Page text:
If you have a reaction to any food or chemical you eliminate adding it back into your diet will tell you if your conclusion was accurate. I did this multiple times for all the foods I'm intolerant of.

    I just meant I never took the time to learn exactly what the tests meant. I was already gf by the time I learned about the testing. Eating gluten again wasn't something I wanted to try again because of how much better I felt.

    Tc .. x
     
    Last edited: Jun 24, 2014
  7. MogMog

    MogMog

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    Thanks very much again xchocoholic.

    Do you think 6 weeks of gluten eating would be enough before a biopsy? I think that's the minimum recommended for doing the coeliac blood tests.

    So, if biopsy isn't always accurate, will the gene tests give a definite answer??

    Yes, I will probably steer clear of gluten once I get the testing done. I was off it before, but when I restarted, I didn't get a dramatic reaction to it, it was much more gradual, a gradual deterioration over weeks. I would like to get some definitive answers if possible (I know, I know, it's not that easy). If I knew I had celiac, then I would obviously be very strict about avoiding gluten. Otherwise I might not have to be so strict and could maybe be gluten-lite, occasionally lapsing for easiness.
     
  8. Sea

    Sea Senior Member

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    Sadly, no. The gene tests only tell you if you are predisposed to Celiac disease. Around 40% of the general population carry genes that make you susceptible to Celiac but only around 1% ever develop Celiac disease.

    Also, to compound matters further, recent research has shown that there are even rare cases of Celiac in those who do not carry the genetic profile that is considered necessary to develop it.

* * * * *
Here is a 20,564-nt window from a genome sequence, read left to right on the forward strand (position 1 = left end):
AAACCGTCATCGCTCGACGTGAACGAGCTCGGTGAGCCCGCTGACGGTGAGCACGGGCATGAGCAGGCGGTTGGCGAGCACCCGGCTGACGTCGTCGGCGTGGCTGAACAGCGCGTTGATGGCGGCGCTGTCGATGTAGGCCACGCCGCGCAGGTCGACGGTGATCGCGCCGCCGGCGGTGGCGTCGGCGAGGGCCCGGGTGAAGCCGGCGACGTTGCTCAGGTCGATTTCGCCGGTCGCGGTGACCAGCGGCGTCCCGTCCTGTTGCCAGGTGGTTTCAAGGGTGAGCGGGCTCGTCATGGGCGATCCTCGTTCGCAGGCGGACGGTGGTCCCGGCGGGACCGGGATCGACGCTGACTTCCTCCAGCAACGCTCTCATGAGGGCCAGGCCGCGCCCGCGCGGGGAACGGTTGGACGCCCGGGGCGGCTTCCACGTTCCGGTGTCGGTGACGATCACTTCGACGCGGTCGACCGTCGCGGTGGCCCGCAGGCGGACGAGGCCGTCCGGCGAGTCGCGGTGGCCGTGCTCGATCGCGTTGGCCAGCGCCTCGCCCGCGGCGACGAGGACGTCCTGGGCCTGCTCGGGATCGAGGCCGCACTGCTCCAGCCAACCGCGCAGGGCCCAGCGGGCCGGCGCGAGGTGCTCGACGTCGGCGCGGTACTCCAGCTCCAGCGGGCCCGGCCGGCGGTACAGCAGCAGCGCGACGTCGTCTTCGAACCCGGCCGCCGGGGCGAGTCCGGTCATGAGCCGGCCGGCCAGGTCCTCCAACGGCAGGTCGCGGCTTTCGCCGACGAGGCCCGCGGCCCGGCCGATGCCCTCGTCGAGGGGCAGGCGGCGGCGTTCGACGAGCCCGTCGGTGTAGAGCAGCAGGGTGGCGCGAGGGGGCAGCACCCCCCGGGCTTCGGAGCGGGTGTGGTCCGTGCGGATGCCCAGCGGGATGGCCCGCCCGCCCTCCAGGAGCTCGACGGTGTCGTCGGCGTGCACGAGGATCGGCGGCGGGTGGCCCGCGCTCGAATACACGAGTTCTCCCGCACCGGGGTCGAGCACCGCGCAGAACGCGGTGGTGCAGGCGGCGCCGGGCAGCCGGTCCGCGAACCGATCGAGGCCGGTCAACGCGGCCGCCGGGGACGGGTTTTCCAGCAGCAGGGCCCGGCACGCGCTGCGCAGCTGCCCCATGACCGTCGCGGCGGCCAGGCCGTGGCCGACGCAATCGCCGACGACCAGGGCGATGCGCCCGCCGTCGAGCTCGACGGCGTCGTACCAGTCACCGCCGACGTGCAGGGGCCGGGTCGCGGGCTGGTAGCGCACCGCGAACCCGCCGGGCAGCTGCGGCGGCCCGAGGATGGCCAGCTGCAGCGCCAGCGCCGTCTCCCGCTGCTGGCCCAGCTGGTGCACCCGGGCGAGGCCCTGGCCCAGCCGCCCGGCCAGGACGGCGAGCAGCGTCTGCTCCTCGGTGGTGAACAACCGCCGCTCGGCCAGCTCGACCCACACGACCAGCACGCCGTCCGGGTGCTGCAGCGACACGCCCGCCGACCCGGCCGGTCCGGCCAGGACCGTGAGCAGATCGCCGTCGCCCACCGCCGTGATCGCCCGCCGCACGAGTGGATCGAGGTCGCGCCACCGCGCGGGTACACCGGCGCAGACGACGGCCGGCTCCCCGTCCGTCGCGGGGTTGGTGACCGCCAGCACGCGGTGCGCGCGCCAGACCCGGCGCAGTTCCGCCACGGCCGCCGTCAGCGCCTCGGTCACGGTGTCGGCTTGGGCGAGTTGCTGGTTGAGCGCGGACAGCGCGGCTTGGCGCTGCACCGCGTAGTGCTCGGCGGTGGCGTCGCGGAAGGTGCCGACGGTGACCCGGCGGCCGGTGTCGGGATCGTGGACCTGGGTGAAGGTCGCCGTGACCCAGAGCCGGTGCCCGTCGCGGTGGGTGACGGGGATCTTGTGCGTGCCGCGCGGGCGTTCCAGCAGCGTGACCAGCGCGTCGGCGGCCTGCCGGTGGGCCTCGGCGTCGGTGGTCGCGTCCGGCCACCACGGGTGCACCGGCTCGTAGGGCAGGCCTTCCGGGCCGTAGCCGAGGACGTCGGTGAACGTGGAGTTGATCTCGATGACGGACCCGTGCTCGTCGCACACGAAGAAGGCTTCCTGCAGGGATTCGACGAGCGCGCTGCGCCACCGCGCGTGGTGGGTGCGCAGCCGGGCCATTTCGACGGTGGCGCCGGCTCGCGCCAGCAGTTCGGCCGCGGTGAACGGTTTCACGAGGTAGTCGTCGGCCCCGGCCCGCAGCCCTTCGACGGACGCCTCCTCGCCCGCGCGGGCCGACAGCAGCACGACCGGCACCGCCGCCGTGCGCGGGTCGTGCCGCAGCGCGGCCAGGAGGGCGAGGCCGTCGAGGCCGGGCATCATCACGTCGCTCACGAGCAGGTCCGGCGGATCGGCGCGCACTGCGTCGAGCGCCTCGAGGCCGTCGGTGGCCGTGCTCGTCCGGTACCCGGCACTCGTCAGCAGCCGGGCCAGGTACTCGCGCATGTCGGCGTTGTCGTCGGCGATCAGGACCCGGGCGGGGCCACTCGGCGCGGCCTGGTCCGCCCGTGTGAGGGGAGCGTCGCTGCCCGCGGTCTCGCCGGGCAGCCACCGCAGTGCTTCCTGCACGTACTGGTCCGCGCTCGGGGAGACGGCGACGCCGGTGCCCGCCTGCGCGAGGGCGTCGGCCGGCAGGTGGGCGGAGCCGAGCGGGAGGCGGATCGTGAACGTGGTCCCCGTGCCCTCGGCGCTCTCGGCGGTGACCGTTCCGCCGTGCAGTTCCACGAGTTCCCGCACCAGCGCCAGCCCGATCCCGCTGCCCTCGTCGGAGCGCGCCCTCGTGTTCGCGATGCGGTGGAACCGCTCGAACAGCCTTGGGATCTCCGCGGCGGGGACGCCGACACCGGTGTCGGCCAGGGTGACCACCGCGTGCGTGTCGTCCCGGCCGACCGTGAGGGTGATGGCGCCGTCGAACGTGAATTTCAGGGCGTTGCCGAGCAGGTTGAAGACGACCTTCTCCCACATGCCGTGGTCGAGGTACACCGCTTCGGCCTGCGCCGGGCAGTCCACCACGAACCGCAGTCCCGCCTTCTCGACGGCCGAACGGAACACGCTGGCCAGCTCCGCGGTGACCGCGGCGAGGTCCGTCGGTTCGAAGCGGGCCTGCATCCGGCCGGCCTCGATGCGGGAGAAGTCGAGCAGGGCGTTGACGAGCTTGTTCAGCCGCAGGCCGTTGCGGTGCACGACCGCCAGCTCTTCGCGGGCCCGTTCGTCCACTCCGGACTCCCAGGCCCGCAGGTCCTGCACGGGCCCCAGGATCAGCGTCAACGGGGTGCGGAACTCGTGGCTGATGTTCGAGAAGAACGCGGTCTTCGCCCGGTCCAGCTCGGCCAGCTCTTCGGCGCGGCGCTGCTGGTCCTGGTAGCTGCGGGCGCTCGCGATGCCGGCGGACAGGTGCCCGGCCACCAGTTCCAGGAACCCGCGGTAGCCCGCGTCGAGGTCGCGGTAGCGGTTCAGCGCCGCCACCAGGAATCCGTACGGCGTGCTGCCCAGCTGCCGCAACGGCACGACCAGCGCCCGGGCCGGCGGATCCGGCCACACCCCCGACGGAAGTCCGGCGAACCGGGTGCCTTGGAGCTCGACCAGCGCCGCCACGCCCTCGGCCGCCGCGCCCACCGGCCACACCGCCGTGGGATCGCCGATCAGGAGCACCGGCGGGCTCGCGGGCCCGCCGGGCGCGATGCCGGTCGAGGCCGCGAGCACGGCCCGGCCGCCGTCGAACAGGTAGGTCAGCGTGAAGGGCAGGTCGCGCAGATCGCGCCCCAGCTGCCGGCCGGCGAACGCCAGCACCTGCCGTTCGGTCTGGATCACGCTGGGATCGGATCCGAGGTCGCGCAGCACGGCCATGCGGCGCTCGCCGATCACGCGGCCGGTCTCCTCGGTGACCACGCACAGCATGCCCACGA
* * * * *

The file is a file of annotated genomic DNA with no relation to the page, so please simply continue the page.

So, gene testing can be helpful but not definitive. Unfortunately some doctors misunderstand the genetic tests and will tell you that you cannot possibly have Celiac if you do not have one of the most common genetic profiles for it.

    Roughly 95% of Celiacs carry one or two copies of the haplotype DQ2.5 or DQ8. Some genetic testing only tests for these.

    Around 4% carry DQ2.2 and the remaining 1% a mixture of other types. If you get genetic testing make sure they are not only ruling out DQ2.5 and DQ8.
     
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  9. MogMog

    MogMog

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    Thanks very much Sea for the info about the gene testing.

    The gene test I am considering tests for:
    "HLA-DQA/DQB genotyping provides detection of DQ2 (DQA1*0501, DQA1*0505, and DQB1*0201/*0202) and DQ8 (DQB1*0302) Report includes DQ2, DQ8,half DQ2,homozygosity for DQB1*02, and complete DQA and DQB genotypes"

    Is that good enough to cover all the genes that should be tested?